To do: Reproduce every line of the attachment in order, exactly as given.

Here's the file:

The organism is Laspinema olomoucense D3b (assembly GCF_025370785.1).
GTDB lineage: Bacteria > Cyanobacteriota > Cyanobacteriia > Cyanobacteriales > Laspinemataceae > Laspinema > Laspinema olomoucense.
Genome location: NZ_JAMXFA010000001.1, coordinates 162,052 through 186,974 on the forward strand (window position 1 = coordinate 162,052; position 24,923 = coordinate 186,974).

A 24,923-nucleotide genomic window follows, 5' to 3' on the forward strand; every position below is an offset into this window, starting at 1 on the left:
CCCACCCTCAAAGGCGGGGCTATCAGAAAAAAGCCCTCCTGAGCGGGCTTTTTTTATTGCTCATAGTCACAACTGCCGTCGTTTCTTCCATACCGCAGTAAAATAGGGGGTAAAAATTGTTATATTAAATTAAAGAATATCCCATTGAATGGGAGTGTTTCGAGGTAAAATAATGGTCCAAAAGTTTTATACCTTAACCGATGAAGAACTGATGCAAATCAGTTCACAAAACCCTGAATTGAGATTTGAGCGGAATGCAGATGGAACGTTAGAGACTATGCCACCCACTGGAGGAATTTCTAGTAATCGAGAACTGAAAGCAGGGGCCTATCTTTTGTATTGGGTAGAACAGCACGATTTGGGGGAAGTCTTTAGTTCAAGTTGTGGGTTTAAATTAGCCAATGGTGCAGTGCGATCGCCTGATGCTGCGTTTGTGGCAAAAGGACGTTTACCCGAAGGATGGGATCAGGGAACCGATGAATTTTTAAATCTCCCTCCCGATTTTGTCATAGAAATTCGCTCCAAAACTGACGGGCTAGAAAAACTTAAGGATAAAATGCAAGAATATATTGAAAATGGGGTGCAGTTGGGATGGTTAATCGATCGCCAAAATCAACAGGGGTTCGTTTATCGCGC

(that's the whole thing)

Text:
The organism is Laspinema olomoucense D3b (assembly GCF_025370785.1).
GTDB lineage: Bacteria > Cyanobacteriota > Cyanobacteriia > Cyanobacteriales > Laspinemataceae > Laspinema > Laspinema olomoucense.
Genome location: NZ_JAMXFA010000001.1, coordinates 162,052 through 186,974 on the forward strand (window position 1 = coordinate 162,052; position 24,923 = coordinate 186,974).

A 24,923-nucleotide genomic window follows, 5' to 3' on the forward strand; every position below is an offset into this window, starting at 1 on the left:
CCCACCCTCAAAGGCGGGGCTATCAGAAAAAAGCCCTCCTGAGCGGGCTTTTTTTATTGCTCATAGTCACAACTGCCGTCGTTTCTTCCATACCGCAGTAAAATAGGGGGTAAAAATTGTTATATTAAATTAAAGAATATCCCATTGAATGGGAGTGTTTCGAGGTAAAATAATGGTCCAAAAGTTTTATACCTTAACCGATGAAGAACTGATGCAAATCAGTTCACAAAACCCTGAATTGAGATTTGAGCGGAATGCAGATGGAACGTTAGAGACTATGCCACCCACTGGAGGAATTTCTAGTAATCGAGAACTGAAAGCAGGGGCCTATCTTTTGTATTGGGTAGAACAGCACGATTTGGGGGAAGTCTTTAGTTCAAGTTGTGGGTTTAAATTAGCCAATGGTGCAGTGCGATCGCCTGATGCTGCGTTTGTGGCAAAAGGACGTTTACCCGAAGGATGGGATCAGGGAACCGATGAATTTTTAAATCTCCCTCCCGATTTTGTCATAGAAATTCGCTCCAAAACTGACGGGCTAGAAAAACTTAAGGATAAAATGCAAGAATATATTGAAAATGGGGTGCAGTTGGGATGGTTAATCGATCGCCAAAATCAACAGGGGTTCGTTTATCGCGC